We, as a family, enjoy Thai food quite a bit. Each one of us has their favourite; the girls enjoy pad Thai, I like almost everything and Laith and Trace like the yellow curry. Of course, as a family of six, it’s impossible to go out for Thai food whenever the craving strikes. I have therefore, been trying to learn as many Thai recipes as I can master. I have been making pad Thai for a while now and just recently started dabbling in the art of making curries.
First off, I really wanted to make my own curry paste because…. well….that’s just me. I like to know how to make everything from scratch even though a perfectly good, ready-made, solution already exists. However, I was a little unsuccessful with that attempt purely because I could not acquire all the ingredients. I am all for improvisational cooking but there are some things that just need to stay true to the original; at least for the first attempt. So, I continued my search for Thai curries and pastes and came to learn that many Thai households use ready made pastes, and that they are perfectly acceptable. Some further research into recommendations and armed with a list of acceptable Thai curry pastes, I headed off to the Asian market. I did find one brand that was on my list and was delighted to discover that the curry paste was also labelled “halal,” meaning that it was suitable for Muslims. The brand of curry paste I use now and find pretty decent, is the Mae Ploy brand. They have all the different curry pastes available: green, red, yellow and panang. I was able to find it at Houston’s Hong Kong Market and here, in Broomfield, at the Pacific Ocean Market. So, I am thinking it is readily available at most Asian markets and should be easy to find. I did try Thai Kitchen’s green curry paste once but was not impressed with it at all, but maybe that was just me. I do have to mention though, while I was still in Houston, a very sweet friend of my brother’s, gave me a beautiful kaffir lime tree (kaffir leaves are a necessary ingredient in curry pastes.) However, shortly after receiving this heavenly gift, I found out we were moving to Colorado and I couldn’t bring it with me. I was heartbroken. Kaffir lime leaves are so difficult to find.
Making the curry using the ready made paste is a breeze. All you have to do is prep your ingredients and once the cooking starts, it comes together in no time at all. One thing I don’t like about the ready made curry paste, and this is true of any commercial spice mix and paste, is that it does tend to taste a little “pre-packaged.” You can remedy that by cooking out the raw flavour of the spices in some oil before adding the other ingredients. I also added a dribble of lemon juice and that seemed to freshen all the flavours up considerably.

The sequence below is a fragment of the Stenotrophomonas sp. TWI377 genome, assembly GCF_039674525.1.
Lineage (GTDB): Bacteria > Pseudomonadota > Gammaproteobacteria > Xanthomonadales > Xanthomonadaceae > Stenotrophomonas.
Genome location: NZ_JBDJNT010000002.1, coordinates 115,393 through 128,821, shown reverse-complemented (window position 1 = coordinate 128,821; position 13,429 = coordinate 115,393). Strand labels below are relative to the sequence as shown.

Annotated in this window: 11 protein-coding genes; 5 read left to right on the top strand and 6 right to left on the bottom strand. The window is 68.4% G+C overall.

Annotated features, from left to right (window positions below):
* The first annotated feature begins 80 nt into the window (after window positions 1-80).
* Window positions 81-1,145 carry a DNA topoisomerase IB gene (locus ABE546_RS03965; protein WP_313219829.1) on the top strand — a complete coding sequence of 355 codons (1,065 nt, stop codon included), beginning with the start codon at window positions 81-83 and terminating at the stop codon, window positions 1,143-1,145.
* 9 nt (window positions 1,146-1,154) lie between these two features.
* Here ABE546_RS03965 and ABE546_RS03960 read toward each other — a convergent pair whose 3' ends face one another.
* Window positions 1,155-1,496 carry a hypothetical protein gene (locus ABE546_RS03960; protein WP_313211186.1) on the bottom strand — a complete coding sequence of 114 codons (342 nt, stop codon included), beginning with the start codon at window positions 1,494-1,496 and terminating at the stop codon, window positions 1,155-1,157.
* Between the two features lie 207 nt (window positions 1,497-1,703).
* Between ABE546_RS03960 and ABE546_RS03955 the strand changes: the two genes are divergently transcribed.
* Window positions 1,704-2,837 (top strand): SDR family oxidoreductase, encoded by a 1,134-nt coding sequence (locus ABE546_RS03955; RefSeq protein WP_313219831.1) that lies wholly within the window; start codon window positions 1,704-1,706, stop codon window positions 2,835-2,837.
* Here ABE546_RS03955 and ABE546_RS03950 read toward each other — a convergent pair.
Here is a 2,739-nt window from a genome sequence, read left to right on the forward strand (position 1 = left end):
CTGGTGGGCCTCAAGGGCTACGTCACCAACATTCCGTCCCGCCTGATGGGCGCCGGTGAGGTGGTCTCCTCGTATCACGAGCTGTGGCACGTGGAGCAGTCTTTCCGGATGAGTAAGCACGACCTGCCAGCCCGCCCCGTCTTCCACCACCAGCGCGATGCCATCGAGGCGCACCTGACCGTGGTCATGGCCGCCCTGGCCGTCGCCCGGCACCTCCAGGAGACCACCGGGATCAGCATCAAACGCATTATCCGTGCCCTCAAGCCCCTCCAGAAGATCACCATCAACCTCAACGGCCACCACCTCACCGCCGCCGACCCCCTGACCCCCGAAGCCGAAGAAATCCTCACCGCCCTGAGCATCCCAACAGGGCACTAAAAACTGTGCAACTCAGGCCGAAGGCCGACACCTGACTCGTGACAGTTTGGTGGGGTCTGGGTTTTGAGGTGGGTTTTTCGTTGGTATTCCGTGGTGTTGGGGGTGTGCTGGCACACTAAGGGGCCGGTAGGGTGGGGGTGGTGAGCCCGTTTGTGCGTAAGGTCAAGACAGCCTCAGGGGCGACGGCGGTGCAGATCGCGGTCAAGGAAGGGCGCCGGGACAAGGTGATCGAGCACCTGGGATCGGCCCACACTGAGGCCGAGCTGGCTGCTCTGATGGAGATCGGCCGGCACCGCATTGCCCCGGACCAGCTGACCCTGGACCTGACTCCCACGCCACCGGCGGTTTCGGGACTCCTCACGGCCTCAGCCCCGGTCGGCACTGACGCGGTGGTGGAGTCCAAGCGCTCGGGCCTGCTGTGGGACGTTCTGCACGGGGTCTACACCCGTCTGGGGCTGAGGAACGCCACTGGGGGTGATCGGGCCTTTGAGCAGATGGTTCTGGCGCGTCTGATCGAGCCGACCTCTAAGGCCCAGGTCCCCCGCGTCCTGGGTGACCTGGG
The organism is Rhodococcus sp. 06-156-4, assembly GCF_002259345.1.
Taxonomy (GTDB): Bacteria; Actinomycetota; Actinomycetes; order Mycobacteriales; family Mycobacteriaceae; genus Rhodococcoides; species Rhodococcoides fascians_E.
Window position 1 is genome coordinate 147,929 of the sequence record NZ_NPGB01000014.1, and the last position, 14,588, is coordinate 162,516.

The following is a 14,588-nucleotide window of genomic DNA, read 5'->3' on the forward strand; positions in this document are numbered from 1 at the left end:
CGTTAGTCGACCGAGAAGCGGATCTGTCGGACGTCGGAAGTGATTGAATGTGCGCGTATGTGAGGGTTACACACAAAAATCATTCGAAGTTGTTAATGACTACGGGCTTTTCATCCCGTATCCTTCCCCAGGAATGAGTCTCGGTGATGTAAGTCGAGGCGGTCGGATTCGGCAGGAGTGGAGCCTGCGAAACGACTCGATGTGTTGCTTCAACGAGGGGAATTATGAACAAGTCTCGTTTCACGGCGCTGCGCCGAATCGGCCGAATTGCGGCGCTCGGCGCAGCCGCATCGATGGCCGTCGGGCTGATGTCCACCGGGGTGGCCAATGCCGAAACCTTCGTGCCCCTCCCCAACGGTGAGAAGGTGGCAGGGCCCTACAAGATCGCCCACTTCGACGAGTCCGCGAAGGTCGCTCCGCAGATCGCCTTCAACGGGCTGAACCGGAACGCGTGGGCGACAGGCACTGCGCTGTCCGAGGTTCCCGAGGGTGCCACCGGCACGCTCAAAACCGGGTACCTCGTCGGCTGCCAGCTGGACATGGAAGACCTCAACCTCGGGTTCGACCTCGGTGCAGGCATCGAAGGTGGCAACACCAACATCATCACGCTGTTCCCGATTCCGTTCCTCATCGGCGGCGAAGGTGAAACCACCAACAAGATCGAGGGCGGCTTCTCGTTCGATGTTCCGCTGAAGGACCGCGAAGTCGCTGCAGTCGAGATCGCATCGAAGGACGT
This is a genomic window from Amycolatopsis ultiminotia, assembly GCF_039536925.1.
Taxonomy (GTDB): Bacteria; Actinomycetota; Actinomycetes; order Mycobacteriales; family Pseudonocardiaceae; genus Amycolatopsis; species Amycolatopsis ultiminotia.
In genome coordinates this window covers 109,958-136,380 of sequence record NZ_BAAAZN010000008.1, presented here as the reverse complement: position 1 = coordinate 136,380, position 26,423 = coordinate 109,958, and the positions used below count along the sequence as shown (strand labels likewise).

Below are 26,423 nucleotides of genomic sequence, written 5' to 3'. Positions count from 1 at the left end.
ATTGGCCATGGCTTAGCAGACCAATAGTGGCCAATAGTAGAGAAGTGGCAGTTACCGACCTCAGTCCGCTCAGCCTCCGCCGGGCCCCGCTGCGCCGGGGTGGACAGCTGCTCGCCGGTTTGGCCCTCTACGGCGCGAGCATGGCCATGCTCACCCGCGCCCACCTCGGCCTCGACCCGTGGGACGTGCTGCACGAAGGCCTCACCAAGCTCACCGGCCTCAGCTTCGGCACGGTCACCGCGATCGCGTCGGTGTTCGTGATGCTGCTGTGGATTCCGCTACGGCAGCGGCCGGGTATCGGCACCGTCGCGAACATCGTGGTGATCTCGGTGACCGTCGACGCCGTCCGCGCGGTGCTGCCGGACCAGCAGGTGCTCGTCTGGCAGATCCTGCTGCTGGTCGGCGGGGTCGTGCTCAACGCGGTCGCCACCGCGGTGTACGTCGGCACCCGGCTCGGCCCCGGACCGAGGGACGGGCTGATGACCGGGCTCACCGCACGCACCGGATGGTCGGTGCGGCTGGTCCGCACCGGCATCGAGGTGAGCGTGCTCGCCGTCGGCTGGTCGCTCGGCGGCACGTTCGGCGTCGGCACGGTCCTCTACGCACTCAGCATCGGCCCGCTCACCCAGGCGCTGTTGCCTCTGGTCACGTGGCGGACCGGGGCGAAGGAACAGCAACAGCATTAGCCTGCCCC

My curry, the other day, was primarily a vegetarian one to which I added some of the leftover cooked shrimp from the Thai Salad Rolls. You can very easily make this a chicken curry by adding chunks of boneless chicken or by using raw shrimp instead of cooked. Potatoes and carrots are the traditional vegetables in a yellow curry. However, since mine was mainly a vegetarian one, I added broccoli, potatoes, mushrooms and onions. The luscious feel of the curry comes from the use of coconut milk and that also adds a tropical flavour and a richness to the whole dish. I lightened mine up a little by using some regular milk along with the coconut milk.
This makes 6 generous servings.
Thai Vegetable Curry
1 14oz/414ml can coconut milk
1 cup/236ml organic milk
1 cup/236ml water
1 tablespoon/15ml yellow curry paste*
1 small onion, medium dice
2 large potatoes, medium chunks
3 cups/540g broccoli florets
2 cups/150g mushrooms, sliced
3 tablespoons/45ml oil
2 teaspoons/10ml sugar (more if needed)
juice from half a small lemon
cilantro or basil to garnish
optional: shrimp or chicken
*NOTE: I used a heaping tablespoon of the curry paste and the curry was quite hot. If you want it spicy, add more. If not, just use the one tablespoon.
Heat the oil in a big pot on medium heat.
Add the onions and sauté till soft.
Add the curry paste and cook to get the raw taste out, about 5 minutes.
Add half of the coconut milk, making sure the paste dissolves.
Add the water, milk and the rest of the coconut milk and bring to a simmer.
Add the potatoes and cook till almost soft, about 20 minutes, stirring occasionally.
(If using chicken, add along with the potatoes)
If the sauce seems like it’s thickening up too much, add a drop of water
to keep the potatoes cooking.
Once the potatoes start softening, add the mushrooms.
Once the mushrooms release their liquid and look like they are shrinking
add the broccoli (and the raw shrimp if using.)
Stir through gently and cook till the broccoli is bright green, crisp and tender.
Add the sugar and check for salt.
The curry should have a bit of sweetness to it.
Turn off the heat and add the lemon juice.
Check again for seasoning: balance of sweet, spicy and savoury.
Garnish with chopped cilantro or basil.
Serve with some fragrant Jasmine or Basmati rice.